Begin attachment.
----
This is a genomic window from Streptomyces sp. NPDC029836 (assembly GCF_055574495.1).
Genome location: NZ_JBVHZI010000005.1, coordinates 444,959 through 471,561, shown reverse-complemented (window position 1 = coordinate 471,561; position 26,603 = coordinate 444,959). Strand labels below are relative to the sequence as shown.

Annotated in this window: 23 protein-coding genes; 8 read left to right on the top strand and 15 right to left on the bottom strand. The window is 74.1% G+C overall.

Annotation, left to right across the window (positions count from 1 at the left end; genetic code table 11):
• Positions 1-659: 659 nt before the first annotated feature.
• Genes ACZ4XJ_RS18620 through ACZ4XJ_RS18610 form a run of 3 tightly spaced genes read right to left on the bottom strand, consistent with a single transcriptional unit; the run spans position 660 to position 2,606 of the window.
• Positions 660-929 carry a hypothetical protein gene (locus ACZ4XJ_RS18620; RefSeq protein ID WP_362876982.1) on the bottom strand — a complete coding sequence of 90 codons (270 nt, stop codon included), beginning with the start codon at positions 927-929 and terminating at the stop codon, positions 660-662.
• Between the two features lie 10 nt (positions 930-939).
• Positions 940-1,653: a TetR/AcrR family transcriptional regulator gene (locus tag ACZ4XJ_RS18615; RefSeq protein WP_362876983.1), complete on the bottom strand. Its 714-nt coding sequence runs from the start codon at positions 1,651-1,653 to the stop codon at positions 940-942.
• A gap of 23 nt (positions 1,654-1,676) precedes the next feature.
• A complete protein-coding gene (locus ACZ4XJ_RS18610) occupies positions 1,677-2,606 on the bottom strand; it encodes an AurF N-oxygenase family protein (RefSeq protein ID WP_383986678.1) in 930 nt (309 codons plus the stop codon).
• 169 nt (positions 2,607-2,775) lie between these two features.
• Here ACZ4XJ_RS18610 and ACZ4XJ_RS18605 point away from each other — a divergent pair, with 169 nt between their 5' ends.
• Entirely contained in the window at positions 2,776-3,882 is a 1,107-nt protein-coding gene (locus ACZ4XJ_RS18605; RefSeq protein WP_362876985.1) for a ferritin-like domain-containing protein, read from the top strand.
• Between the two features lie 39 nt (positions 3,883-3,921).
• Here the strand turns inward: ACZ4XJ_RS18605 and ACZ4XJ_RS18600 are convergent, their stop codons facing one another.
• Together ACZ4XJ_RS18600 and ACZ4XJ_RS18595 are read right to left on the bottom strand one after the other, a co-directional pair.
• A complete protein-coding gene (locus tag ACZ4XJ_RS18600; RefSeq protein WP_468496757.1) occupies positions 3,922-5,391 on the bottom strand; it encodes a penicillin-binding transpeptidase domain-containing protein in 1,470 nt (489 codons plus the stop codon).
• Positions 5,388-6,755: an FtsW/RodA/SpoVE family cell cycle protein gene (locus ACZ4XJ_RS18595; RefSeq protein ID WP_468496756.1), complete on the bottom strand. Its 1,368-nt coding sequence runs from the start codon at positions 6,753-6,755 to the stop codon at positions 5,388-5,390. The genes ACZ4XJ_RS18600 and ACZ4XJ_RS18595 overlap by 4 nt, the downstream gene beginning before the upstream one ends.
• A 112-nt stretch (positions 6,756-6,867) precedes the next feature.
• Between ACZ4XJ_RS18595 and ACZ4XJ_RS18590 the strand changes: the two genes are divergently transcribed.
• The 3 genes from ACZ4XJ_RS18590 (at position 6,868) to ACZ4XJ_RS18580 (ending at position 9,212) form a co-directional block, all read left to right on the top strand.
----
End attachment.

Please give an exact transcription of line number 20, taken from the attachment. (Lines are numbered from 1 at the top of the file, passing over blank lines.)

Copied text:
• A 112-nt stretch (positions 6,756-6,867) precedes the next feature.